Sherman’s fall should serve as a cautionary tale for the current coaches and players. They might think the turnover differential will swing their way soon but there’s no guarantee that it will.
McCarthy and Eayrs regularly used the example of corporate giant General Electric to show players the importance of establishing a culture that would stand the test of time.
“The problem with everything, even GE, is eventually your continuous improvement (ends),” Eayrs said. “Complacency kind of sets in. You still have problems. It’s just the problems change.”
Eayrs called 2009-'11 the “golden age” when not even the Patriots (plus-51) could surpass the Packers’ plus-58. Green Bay led the NFL in turnover differential in 2009 (plus-24), finished fourth in ’10 (plus-10) and was second in ’11 (plus-24).
“Regardless of who was in the lineup, the players really understood the message,” he said.
McCarthy began devoting even more practice time to protecting and taking the ball. Spirited ball-security drills were standard early in every practice, and in recent summers McCarthy has ended workouts with every position group, even the linemen, handling the football.
Nothing was more vital than Aaron Rodgers’ aversion to turnovers. According to Sportradar, not only did the Packers rank second behind New England in interceptions (120) from 2006 to the present, they ranked third in fumbles lost (64).
Coordinator Bob Sanders led the defense to respectable rankings of tied for fifth, tied for 17th and 12th in takeaways from 2006-’08.
Persuaded by Thompson not to hire a 3-4 coach initially, McCarthy fired Sanders and brought in the fire-zone scheme of Dom Capers. He turned Green Bay into the interception capital of the league with 85 in his first three seasons. The Packers led the NFL in takeaways in 2009 before tying for first in ’11.
“He was big on that because of his association with Marty Schottenheimer,” said Eayrs, referring to McCarthy. “The old Browns and Chiefs, giveaways and takeaways were a huge pillar of their culture.”
The Packers established a club record for fewest giveaways in 2014 with 13 en route to another NFL title in turnover differential (plus-14). But since 2013, when the Packers finished with their first negative turnover differential (minus-3) under McCarthy, the bloom has been wearing off.
Capers’ defense has been middle-of-the-pack when it comes to takeaways in the last 3½ years.
Since 2013, the Packers at plus-12 trail Kansas City (plus-43), Seattle (plus-41), Carolina (plus-29), New England (plus-29), Buffalo (plus-23), Arizona (plus-16) and Cincinnati (plus-15). Eighth place is a nice place to be, but it’s undoubtedly not what McCarthy had in mind.
Another statistic from Sportradar was startling. Just as the Packers’ interception total of 219 over the last 10½ seasons ranks No. 1 in the NFL, their total of 84 opponents’ fumbles recovered ranks dead last.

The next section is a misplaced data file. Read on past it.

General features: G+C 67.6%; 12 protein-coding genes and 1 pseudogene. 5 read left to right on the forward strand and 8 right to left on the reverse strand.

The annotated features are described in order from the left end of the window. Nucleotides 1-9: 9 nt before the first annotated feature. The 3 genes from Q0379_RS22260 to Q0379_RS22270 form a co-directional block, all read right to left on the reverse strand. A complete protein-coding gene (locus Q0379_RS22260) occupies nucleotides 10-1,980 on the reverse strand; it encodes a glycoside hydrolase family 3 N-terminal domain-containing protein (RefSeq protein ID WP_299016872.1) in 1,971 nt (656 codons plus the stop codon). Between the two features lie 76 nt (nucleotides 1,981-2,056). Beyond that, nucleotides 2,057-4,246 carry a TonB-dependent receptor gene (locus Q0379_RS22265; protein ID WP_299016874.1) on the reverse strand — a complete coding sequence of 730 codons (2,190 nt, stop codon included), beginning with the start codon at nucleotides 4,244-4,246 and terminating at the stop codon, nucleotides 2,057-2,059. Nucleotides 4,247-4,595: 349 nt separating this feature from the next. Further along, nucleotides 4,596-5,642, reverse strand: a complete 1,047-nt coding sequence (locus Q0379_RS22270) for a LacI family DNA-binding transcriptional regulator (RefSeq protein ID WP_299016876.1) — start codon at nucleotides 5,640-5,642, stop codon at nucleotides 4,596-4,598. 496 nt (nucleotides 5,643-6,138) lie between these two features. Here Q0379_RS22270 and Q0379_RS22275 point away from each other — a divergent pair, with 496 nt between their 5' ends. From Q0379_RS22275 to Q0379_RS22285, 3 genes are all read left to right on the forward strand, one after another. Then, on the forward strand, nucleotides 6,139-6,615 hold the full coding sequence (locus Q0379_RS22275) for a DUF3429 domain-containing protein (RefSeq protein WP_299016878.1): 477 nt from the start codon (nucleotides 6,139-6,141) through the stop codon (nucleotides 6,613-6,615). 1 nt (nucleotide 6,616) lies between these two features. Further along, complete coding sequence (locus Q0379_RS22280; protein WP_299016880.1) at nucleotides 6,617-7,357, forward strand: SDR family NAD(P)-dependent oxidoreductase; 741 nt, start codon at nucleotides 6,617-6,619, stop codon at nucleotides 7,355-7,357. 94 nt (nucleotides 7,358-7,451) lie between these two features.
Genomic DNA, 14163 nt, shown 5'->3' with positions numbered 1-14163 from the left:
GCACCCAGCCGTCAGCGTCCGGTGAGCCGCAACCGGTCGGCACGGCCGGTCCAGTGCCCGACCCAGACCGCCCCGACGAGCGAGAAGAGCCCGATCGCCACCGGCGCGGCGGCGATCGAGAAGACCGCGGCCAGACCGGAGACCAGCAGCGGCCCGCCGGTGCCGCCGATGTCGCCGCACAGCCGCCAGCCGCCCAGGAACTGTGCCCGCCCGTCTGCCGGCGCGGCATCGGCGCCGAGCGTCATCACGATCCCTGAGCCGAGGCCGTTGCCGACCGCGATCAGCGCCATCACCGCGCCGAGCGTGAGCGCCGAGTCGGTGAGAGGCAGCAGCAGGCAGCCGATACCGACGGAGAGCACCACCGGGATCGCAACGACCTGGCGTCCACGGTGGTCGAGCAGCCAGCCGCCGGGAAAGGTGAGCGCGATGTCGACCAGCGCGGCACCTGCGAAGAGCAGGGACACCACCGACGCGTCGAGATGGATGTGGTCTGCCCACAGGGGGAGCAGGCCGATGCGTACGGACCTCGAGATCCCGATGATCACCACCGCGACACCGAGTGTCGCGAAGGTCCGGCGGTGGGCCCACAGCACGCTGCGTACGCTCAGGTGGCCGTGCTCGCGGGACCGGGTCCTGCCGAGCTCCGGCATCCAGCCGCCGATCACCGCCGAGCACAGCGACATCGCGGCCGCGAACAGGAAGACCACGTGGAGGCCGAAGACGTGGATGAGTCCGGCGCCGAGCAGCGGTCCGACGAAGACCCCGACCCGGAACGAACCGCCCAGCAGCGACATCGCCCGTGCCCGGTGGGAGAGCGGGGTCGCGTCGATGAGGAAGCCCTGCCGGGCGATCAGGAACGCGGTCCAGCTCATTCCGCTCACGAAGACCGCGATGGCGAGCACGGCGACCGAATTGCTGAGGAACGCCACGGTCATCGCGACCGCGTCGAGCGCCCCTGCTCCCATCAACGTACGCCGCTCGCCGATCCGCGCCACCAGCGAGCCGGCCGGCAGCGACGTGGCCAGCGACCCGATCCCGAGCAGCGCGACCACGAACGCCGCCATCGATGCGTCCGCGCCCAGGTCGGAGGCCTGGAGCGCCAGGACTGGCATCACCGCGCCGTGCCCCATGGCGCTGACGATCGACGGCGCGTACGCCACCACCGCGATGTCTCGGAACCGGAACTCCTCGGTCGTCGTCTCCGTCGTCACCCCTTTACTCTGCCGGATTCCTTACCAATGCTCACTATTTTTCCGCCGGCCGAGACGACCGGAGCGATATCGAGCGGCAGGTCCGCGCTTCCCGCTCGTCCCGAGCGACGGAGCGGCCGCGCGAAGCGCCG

Look at the first nine games this year. The Packers are tied for 30th in fumbles forced with seven, and their three recoveries are tied for 22nd.
The opponents’ three lost fumbles came on a pair of sacks and Randall Cobb’s strip of Viking safety Andrew Sendejo on a fumble return.
It’s an awful indictment that the Packers haven’t forced a single fumble on the 214 running plays.
Primarily a man coverage team under Capers, Green Bay’s defenders charge downhill less often than a zone coverage team like Seattle and theoretically could be in less advantageous positions to cause fumbles. Julius Peppers and Burnett dismissed the idea that the defense lacked in hustle and physical play, but gang-tackling and explosive tackling haven’t stood out.
Of the seven interceptions, three were tipped and two were terrible throws. The best play was made two months ago when Damarious Randall ripped the ball away from Lions tight end Eric Ebron.
Defining turnover plays as picks, fumbles recovered and fumbles forced, the only players with more than one are Ha Ha Clinton-Dix (three) and Joe Thomas (two). It’s not that the Packers are wasting chances for interceptions; they’ve dropped just five all year.
Sam Shields and his 4.3 career average of turnover plays have been missed. San Diego’s Casey Hayward, with a 4.0 average in Green Bay, shares the NFL interception lead with five.
Clay Matthews, who averaged 3.7 turnover plays, has none. Peppers, who had 11 two years ago, has one. Burnett, with a career mark of 4.8, has one. Quinten Rollins doesn’t have any since his two interceptions in a game 13 months ago.
Ball hawks like Charles Woodson (15 turnover plays in 2009) and Tramon Williams (12 in ’10) haven’t been replaced. Even Atari Bigby had nine in ’07, more than twice as many as anyone had last year.
What you have are some young players in the secondary who appear more concerned about doing what they’re supposed to than going and getting the ball.
Some veterans on the defense urged patience last week, insisting takeaways will be right around the corner. Meanwhile, offensive coaches pledged renewed commitment to fundamentals and ball security.
If quarterback play, offensive design and play calling represent McCarthy’s area of expertise, turnover differential has been his meal ticket.
A season hangs in the balance. McCarthy can ill afford to dally in that minus-4 neighborhood much longer.